Mixed Air Calculator
Table of contents
What's mixed air?How to calculate mixed air properties: Mixed air calculations and formulasAn example using the mixed air calculator — How to calculate mixed air dry bulb temperatureFAQsWith this mixed air calculator, you can easily determine the mixed air stream properties without the need for a psychrometric chart. Efficient HVAC system design requires accurately calculating the mixed air stream's properties, such as enthalpy, humidity ratio, dry bulb temperature, and more. If you're wondering how to calculate mixed air dry bulb temperature, look no further!
Keep on reading to learn:
 What mixed air is, and its importance in HVAC systems;
 What HVAC return air is and the difference with HVAC outside intake air;
 How to calculate mixed air temperature; and
 How to use the psychrometric chart to calculate mixed air properties.
We've also included an example of calculating mixed air properties using this calculator.
What's mixed air?
Mixed air refers to the stream of air that results from combining two separate streams of air with different properties, such as temperature, humidity, and flow rate. The resulting mixture of air will have unique properties that depend on the properties of the original streams and the proportion in which they were mixed.
Mixed air is a crucial aspect of HVAC systems (heating, ventilation, and air conditioning) used in various applications, including buildings, hospitals, and industrial processes. In these applications, it's necessary to mix a fraction of the conditioned air (return air stream) with the fresh outdoor air (outdoor air stream) to achieve the desired indoor air temperature and humidity. By mixing the return and outdoor air, the system can precondition the air before sending it back to the occupied space.
How to calculate mixed air properties: Mixed air calculations and formulas
Now that we know more about mixed air and its importance in air conditioning, we can explore how to determine its properties.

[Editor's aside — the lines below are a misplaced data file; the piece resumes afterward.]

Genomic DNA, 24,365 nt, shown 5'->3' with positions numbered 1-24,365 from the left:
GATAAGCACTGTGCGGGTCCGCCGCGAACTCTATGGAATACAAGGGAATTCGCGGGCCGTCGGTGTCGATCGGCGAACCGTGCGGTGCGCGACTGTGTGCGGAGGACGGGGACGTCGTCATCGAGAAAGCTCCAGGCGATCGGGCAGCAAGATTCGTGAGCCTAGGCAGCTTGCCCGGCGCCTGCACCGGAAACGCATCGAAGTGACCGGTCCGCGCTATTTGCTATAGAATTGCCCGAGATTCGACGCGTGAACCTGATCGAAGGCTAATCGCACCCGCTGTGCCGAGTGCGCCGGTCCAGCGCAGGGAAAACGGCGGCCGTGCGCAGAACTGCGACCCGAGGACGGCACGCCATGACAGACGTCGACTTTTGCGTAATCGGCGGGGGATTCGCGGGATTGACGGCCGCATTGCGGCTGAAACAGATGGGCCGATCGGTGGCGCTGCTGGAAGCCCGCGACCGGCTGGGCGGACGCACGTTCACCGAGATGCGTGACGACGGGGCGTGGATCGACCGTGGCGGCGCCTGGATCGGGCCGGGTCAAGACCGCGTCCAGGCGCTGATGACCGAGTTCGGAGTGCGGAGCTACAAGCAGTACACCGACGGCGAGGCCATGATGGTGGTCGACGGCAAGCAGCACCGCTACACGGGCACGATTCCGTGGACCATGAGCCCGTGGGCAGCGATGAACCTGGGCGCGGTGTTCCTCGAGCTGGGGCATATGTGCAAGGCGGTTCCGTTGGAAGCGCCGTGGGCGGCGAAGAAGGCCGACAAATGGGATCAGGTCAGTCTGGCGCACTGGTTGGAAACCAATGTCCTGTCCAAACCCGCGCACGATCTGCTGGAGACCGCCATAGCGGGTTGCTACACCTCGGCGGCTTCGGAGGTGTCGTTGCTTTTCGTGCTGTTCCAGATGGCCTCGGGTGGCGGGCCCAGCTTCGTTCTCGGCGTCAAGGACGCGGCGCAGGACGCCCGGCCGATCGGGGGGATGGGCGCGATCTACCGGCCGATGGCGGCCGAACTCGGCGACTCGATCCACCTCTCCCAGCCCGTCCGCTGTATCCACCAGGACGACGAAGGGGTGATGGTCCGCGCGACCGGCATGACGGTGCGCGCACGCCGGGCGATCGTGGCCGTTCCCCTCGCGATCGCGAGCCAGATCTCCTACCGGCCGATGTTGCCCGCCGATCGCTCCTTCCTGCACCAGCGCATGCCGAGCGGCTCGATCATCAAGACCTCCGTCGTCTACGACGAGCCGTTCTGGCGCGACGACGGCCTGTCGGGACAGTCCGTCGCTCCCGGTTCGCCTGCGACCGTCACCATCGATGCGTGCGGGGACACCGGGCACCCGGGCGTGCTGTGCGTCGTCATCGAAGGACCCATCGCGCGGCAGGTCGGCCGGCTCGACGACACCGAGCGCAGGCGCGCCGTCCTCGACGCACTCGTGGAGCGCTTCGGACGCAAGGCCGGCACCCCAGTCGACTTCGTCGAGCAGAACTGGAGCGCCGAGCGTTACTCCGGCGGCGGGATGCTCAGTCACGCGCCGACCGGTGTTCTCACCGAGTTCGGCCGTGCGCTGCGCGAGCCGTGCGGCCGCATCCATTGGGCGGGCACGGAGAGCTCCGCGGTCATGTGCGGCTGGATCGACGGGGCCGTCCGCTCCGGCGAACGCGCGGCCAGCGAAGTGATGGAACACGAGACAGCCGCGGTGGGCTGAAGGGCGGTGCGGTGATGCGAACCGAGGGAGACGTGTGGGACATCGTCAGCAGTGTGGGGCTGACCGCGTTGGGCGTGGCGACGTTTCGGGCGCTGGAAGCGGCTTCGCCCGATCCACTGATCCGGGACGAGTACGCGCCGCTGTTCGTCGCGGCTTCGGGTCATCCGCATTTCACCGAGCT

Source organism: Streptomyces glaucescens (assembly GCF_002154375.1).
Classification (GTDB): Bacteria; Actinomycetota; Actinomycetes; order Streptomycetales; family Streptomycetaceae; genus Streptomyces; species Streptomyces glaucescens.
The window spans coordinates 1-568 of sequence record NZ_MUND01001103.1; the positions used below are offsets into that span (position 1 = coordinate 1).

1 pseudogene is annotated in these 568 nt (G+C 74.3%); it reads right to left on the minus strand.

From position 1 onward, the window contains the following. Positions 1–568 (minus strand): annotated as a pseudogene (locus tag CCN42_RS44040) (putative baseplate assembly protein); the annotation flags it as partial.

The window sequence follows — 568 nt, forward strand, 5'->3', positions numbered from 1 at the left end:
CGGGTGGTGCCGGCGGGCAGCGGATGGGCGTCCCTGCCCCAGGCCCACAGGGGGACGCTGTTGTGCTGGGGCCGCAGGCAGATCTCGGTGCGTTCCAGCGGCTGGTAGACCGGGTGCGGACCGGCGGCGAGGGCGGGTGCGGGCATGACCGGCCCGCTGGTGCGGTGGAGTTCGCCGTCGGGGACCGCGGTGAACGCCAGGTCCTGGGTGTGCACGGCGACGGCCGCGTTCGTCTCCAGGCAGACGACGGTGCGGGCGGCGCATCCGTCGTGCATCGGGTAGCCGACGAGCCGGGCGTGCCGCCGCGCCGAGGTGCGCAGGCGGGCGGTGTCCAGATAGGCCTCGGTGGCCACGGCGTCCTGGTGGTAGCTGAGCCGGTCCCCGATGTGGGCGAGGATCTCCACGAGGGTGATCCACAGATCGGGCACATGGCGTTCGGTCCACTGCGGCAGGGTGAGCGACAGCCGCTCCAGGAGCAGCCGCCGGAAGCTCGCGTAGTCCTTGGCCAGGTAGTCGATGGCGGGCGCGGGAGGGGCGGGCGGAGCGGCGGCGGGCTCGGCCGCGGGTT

Psychrometric charts are handy for determining the state and properties of moist air. By using these charts, we can obtain information about parameters such as dry bulb temperature $T_{\rm db}$, humidity ratio $\omega$, vapor pressure $P_v$, dew point temperature $T_{\rm dp}$, enthalpy $h$, relative humidity $\% \rm{\ RH}$, and specific volume $v$.
Take a moment to learn more about this topic with our psychrometric calculator ⚗
In addition to the properties we can read from the psychrometric charts, we'll need to use some formulas. When we mix the two air streams, the heat transfer to the surroundings is so small that we can consider it to be an adiabatic process. This means that the energy balance does not include the heat term. Plus, no work interactions are involved in the mixing process, and any changes in kinetic and potential energies can be ignored. As a result, we can express the energy and mass balances using the following formulas:
Energy balance:
Dry air mass balance:
Vapor mass balance:
By combining these expressions, we can obtain the following relationship:
where:
 $\dot{m}$ — Mass flow rate;
 $h$ — Enthalpy;
 $\omega$ — Humidity ratio; and
 $1, 2, \rm{\ and \ } 3$ — Subscripts for outside, return and mixed air respectively.
The steps to determine the properties of the mixed air stream using the psychrometric chart are as follows:

With the temperature and relative humidity of the outside air (stream 1) and the return air (stream 2), enter the chart and read their enthalpy $h$, humidity ratio $\omega$, and specific volume $v$.

With these values, calculate the mass flow $\dot{m}_3$, enthalpy $h_3$, and humidity ratio $\omega_3$ of the mixed air stream (stream 3) using the mixed air calculation formulas shown above. These last two define the state of the mixture.

Enter to the psychrometric chart with the enthalpy $h_3$ and humidity ratio $\omega_3$ and read other properties of the mixture, such as dry bulb temperature $T_{\rm db \ 3}$, relative humidity $\% \rm{\ RH}_3$, and the specific volume $v_3$.

Calculate the volumetric flow rate $V_3 = \dot{m}_3 \cdot v_3$ using the specific volume $v_3$ and mass flow rate $\dot{m}_3$.
🙋 Learn more about relative humidity and dew point temperature with Omni's relative humidity and dew point calculators.
An example using the mixed air calculator — How to calculate mixed air dry bulb temperature